Colonisation of the biofilter is surface area dependent, if one species had an 'early advantage' compared to another species of bacteria, I could certainly see one species being out-competed by the other. If the inefficient denitrifying bacteria had this advantage, it would leave less room for the more efficient ammonia oxidising bacteria that established filters rely on. Just an example, but I could definitely see that potentially affecting the stability of a biofilter quite a bit if that does happen.
#384126

Please Log in or Create an account to join the conversation.

  • Posts: 3036
  • Thank you received: 266

daddadoo7 replied the topic: Re:Bacteria in a Bottle

Lem I definitly agree that there is always a gray or middle area. I tried stability on my 55 gal and it never fully cycled so it would be easy for me to say the product doesnt work but one of our members sosban Bach has had great success with it as well allot of others stating it worked (on the internet) so I chalk that up to either user error on my part or a bad batch. I have no idea about bacteria competing with each other but I can say and this was the biggest factor for me I was basically using a clown loach and yellow acara as the ammonia source and neither shiwed any signs of stress as I stated in the thread I attached. I wouldn't need the product again because I have plenty of established media but in a pinch or disaster of some sorts I would definitly use it again. One example would be quarantining a fish with an uncycled filter.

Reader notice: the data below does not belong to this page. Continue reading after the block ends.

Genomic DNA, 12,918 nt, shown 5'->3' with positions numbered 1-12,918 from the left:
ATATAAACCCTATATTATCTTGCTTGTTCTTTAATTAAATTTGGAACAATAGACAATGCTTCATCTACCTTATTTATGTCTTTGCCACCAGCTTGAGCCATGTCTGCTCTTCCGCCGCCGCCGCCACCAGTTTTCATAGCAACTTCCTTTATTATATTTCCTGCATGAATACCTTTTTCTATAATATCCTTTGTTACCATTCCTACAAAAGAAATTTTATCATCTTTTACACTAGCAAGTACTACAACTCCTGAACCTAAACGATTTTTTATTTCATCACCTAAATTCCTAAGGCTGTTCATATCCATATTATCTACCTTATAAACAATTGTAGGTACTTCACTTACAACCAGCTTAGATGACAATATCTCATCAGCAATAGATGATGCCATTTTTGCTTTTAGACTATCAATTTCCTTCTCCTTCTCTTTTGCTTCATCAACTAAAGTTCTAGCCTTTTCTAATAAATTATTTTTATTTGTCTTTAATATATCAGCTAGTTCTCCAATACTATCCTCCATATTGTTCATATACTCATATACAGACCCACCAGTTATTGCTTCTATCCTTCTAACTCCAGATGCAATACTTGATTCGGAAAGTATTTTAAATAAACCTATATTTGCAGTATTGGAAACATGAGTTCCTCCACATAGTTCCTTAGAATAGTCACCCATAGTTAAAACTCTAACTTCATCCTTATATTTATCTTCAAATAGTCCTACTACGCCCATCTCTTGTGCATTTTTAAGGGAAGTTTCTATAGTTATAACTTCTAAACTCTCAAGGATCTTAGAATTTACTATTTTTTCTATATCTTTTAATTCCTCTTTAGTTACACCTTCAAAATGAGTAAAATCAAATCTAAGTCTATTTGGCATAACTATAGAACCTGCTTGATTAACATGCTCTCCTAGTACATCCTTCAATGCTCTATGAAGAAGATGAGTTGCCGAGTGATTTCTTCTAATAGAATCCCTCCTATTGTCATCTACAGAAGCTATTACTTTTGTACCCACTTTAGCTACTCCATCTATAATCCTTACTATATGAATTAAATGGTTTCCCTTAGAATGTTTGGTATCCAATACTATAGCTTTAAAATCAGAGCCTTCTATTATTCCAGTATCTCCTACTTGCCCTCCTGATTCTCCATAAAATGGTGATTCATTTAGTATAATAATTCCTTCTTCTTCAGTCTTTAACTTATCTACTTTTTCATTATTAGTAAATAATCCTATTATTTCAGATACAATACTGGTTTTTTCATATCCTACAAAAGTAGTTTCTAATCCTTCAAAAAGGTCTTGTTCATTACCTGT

Think about how many times we get a new member asking whats wrong with his fish when we later come to find that the filters arent cycled. Imo that person we be far better off trying something other than exposing his/her oscar to cycling process
#384128